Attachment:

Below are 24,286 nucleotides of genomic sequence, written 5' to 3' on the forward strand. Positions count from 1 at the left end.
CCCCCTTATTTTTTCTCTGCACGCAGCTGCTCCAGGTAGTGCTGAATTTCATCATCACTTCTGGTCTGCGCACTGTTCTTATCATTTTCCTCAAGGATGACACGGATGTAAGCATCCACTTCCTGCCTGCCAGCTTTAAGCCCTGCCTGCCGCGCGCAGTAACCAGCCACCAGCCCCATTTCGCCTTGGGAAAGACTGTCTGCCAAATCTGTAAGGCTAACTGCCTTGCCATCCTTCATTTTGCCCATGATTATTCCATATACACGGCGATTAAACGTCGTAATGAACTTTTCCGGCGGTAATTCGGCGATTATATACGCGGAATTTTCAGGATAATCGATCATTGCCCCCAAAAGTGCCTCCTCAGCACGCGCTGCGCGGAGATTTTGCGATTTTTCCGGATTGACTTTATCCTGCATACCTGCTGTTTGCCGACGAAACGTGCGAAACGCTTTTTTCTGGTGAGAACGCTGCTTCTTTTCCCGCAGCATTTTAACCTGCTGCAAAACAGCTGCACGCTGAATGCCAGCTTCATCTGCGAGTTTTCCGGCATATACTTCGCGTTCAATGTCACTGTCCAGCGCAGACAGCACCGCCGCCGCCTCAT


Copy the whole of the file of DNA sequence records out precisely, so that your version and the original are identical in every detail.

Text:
Below are 24,286 nucleotides of genomic sequence, written 5' to 3' on the forward strand. Positions count from 1 at the left end.
CCCCCTTATTTTTTCTCTGCACGCAGCTGCTCCAGGTAGTGCTGAATTTCATCATCACTTCTGGTCTGCGCACTGTTCTTATCATTTTCCTCAAGGATGACACGGATGTAAGCATCCACTTCCTGCCTGCCAGCTTTAAGCCCTGCCTGCCGCGCGCAGTAACCAGCCACCAGCCCCATTTCGCCTTGGGAAAGACTGTCTGCCAAATCTGTAAGGCTAACTGCCTTGCCATCCTTCATTTTGCCCATGATTATTCCATATACACGGCGATTAAACGTCGTAATGAACTTTTCCGGCGGTAATTCGGCGATTATATACGCGGAATTTTCAGGATAATCGATCATTGCCCCCAAAAGTGCCTCCTCAGCACGCGCTGCGCGGAGATTTTGCGATTTTTCCGGATTGACTTTATCCTGCATACCTGCTGTTTGCCGACGAAACGTGCGAAACGCTTTTTTCTGGTGAGAACGCTGCTTCTTTTCCCGCAGCATTTTAACCTGCTGCAAAACAGCTGCACGCTGAATGCCAGCTTCATCTGCGAGTTTTCCGGCATATACTTCGCGTTCAATGTCACTGTCCAGCGCAGACAGCACCGCCGCCGCCTCAT